|An old man having Alzheimer's disease / Photo by: pathdoc via Shutterstock|
Researchers from the University of Washington have created a big data framework for detecting robust expression markers of Alzheimer’s disease. They called the framework DECODER (discovering concordant expression markers) and resulted from a meta-analysis of three different studies that focused on nine brain regions of worms to form a pool of data from where conclusions can be derived, according to Samuel Vennin, reporting for physicsworld.
The researchers first established common features in each brain region to be able to use the whole database. When they compared the overlap among the top 1,000 amyloid beta-associated genes in each region, they discovered that basic mechanisms leading to the development of the disease were common across regions
The studies were scored to quantify the gene-concordant associations with neuropathology levels (such as amyloid-beta levels) in multiple brain regions. They found out that the global concordance-based scores were statistically more robust and informative than scores computed from each individual area. The top-scoring genes were also more likely to be part of a 144-gene AD pathway taken as a reference, which highlighted the biological relevance of the designed scores.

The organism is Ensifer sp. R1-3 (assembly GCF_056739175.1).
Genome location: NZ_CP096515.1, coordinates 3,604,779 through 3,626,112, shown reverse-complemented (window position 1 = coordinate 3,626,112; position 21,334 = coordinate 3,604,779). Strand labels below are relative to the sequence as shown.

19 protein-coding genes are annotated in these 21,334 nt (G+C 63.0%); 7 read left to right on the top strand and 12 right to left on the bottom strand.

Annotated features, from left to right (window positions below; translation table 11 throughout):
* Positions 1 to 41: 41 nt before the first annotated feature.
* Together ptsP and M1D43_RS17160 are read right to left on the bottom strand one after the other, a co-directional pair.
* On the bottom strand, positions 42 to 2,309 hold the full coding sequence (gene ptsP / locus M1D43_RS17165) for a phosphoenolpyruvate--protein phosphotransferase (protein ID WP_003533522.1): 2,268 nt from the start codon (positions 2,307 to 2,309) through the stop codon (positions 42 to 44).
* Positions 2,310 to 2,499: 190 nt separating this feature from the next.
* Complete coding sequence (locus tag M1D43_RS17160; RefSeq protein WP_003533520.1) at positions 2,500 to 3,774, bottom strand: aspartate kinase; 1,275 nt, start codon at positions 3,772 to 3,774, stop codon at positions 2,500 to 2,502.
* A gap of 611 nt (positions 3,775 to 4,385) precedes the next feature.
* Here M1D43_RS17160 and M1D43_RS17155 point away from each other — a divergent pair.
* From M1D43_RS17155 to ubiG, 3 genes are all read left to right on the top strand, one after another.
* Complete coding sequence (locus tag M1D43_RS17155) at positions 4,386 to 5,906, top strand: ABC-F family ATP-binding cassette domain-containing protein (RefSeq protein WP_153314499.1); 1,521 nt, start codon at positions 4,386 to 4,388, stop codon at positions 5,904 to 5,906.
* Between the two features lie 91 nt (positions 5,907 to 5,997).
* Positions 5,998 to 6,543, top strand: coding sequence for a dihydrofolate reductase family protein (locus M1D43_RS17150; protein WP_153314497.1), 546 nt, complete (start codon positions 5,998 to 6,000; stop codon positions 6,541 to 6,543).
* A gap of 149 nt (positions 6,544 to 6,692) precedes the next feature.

Common to all pathways was NDUFA9, a gene that is part of the Complex I sub-unit in the mitochondria and has a big role in mitochondrial respiration and synthesis of adenosine triphosphate.
The researchers plan to replicate the results in humans but since there are huge differences in human mitochondria and those of worms, estimating the results for humans will not be easy. But the framework developed by the researchers will become more powerful with time as more studies on brain gene expression and neuropathology are conducted.